U.S.v.King

United States Court of Appeals, Fourth CircuitNov 20, 2008
301 Fed. Appx. 215 (4th Cir. 2008)

No. 08-7194.

Submitted: November 13, 2008.

Decided: November 20, 2008.

Appeal from the United States District Court for the Eastern District of Virginia, at Norfolk. Rebecca Beach Smith, District Judge. (2:08-cv-00065-RBS; 2:94-cr-00163-RBS-14).

Bernard King, Appellant Pro Se. Laura Pellatiro Tayman, Assistant United States Attorney, Newport News, Virginia, for Appellee.

Before WILKINSON, NIEMEYER, and SHEDD, Circuit Judges.

Affirmed in part; dismissed in part by unpublished PER CURIAM opinion.

Unpublished opinions are not binding precedent in this circuit.


Bernard King seeks to appeal the district court's order denying his 28 U.S.C. § 2255 (2000) motion as successive and denying his request for a sentence reduction under 18 U.S.C. § 3582(c) (2006). That part of the order denying the § 2255 motion is not appealable unless a circuit justice or judge issues a certificate of appealability. 28 U.S.C. § 2253(c)(1) (2000); Reid v. Angelone, 369 F.3d 363, 369 (4th Cir. 2004). A certificate of appealability will not issue absent "a substantial showing of the denial of a constitutional right." 28 U.S.C. § 2253(c)(2) (2000). A prisoner satisfies this standard by demonstrating that reasonable jurists would find that any assessment of the constitutional claims by the district court is debatable or wrong and that any dispositive procedural ruling by the district court is likewise debatable. Miller-El v. Cockrell, 537 U.S. 322, 336-38, 123 S.Ct. 1029, 154 L.Ed.2d 931 (2003); Slack v. McDaniel, 529 U.S. 473, 484, 120 S.Ct. 1595, 146 L.Ed.2d 542 (2000); Rose v. Lee, 252 F.3d 676, 683-84 (4th Cir. 2001). We have independently reviewed the record and conclude King has not made the requisite showing. Accordingly, we deny a certificate of appealability and dismiss the appeal in part. We also affirm that part of the order denying King's request for a sentence reduction.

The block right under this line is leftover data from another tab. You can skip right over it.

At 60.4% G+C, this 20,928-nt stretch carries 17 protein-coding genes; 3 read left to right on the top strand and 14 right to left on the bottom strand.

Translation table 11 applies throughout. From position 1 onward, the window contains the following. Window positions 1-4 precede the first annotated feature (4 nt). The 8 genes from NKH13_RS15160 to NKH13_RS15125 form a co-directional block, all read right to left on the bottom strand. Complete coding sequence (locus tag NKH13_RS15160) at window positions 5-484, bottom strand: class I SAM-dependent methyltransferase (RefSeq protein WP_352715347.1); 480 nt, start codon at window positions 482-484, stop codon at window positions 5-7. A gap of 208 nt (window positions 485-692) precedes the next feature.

In his informal brief, King abandoned any challenge to the district court's decision to deny his request for a sentence reduction based on recent amendments to the Sentencing Guidelines.

Additionally, we construe King's notice of appeal and informal brief as an application to file a second or successive motion under 28 U.S.C. § 2255. United States v. Winestock, 340 F.3d 200, 208 (4th Cir. 2003). In order to obtain authorization to file a successive § 2255 motion, a prisoner must assert claims based on either: (1) a new rule of constitutional law, previously unavailable, made retroactive by the Supreme Court to cases on collateral review; or (2) newly discovered evidence, not previously discoverable by due diligence, that would be sufficient to establish by clear and convincing evidence that, but for constitutional error, no reasonable factfinder would have found the movant guilty of the offense. 28 U.S.C. §§ 2244(b)(2), 2255 (2000). King's claims do not satisfy either of these criteria. Therefore, we deny authorization to file a successive § 2255 motion.

Accordingly, we affirm in part and deny a certificate of appealability and dismiss in part. We dispense with oral argument because the facts and legal contentions are adequately presented in the materials before the court and argument would not aid the decisional process.

AFFIRMED IN PART; DISMISSED IN PART.